Abstract: Is it possible to combat global climate change through North-to-South technology transfer even without a global climate treaty? Or do carbon leakage and the rebound effect imply that it is possible to take advantage of technological improvements under the umbrella of a global arrangement only? For answering these questions a world with full international co-operation is compared with a world, where countries act non-cooperatively. More precisely, in case of non-cooperation two cases are discussed. The first one is called Kyoto-plus and the second one labeled Kyoto-reversed. Kyoto-plus means that the North decides: (1) to unilate-rally reduce its domestic greenhouse gas emissions and (2), to transfer technological know-ledge to the South. If Kyoto-reversed is considered, the North decides on transferring tech-nology while the South commits itself to reduce emissions. Rebound and leakage effects hinder a sustainable and welfare improving solution of the climate problem.
    Date: 2012–07
  17. By: Stefan Boeters; Johannes Bollen
    Abstract: <p>Understanding fossil fuel supply behaviour is crucial for interpreting carbon leakage and assessing the potential effectiveness of border measures in climate policy.</p><p><span style="font-family: SFRM1095; font-size: medium;"><span style="font-family: SFRM1095; font-size: medium;"><span style="font-family: SFRM1095; font-size: medium;"><span style="font-family: SFRM1095; font-size: medium;">In most computable general equilibrium models, this fossil fuel supply is derived from a constant elasticity of substitution production function, in which a natural resource is treated as a fixed factor. We show that this leads to endogenously decreasing supply elasticities and sharply increasing marginal leakage rates for large coalitions that have ambitious emissions targets, particularly when fuel exporters participate in the coalition. We propose an alternative production function that has a constant elasticity of fuel supply, which results in more stable leakage rates and a different share of trade-related leakage. The role of this model variation for the assessment of border measures in climate policy turns out to be limited. In those cases where the model versions differ most (i.e. large coalition, ambitious targets), border measures have a small effect anyway.</span></span></span></span></p><p> </p><p align="left"><span style="font-family: SFRM1095; font-size: medium;"><span style="font-family: SFRM1095; font-size: medium;"><span style="font-family: SFRM1095; font-size: medium;"><span style="font-family: SFRM1095; font-size: medium;"></span></span></span></span> </ p><p> </p>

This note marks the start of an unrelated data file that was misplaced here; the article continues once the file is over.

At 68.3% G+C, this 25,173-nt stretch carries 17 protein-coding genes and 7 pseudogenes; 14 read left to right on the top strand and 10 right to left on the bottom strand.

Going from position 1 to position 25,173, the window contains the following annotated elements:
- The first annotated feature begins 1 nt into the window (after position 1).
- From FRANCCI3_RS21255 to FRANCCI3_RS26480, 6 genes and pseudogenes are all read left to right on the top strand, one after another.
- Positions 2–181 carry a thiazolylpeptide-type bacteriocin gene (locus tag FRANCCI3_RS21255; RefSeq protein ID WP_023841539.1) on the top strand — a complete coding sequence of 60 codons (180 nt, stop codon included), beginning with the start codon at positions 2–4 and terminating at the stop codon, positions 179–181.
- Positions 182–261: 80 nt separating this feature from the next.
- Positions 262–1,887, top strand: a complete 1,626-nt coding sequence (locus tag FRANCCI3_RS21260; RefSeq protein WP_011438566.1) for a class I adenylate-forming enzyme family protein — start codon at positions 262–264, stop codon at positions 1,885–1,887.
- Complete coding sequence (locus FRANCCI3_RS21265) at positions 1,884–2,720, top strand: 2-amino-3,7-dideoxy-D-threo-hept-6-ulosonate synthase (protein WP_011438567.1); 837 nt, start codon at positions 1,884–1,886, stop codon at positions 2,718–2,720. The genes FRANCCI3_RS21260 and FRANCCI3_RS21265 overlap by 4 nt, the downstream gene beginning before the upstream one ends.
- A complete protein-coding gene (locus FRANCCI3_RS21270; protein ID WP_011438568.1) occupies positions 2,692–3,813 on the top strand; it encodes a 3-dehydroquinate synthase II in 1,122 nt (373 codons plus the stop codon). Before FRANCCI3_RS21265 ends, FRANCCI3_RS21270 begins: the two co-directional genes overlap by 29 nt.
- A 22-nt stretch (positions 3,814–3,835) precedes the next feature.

JEL: Q42 Q54 D58
    Date: 2012–07
  18. By: Sugino, Makoto; Arimura, Toshi H.; Morgenstern, Richard (Resources for the Future)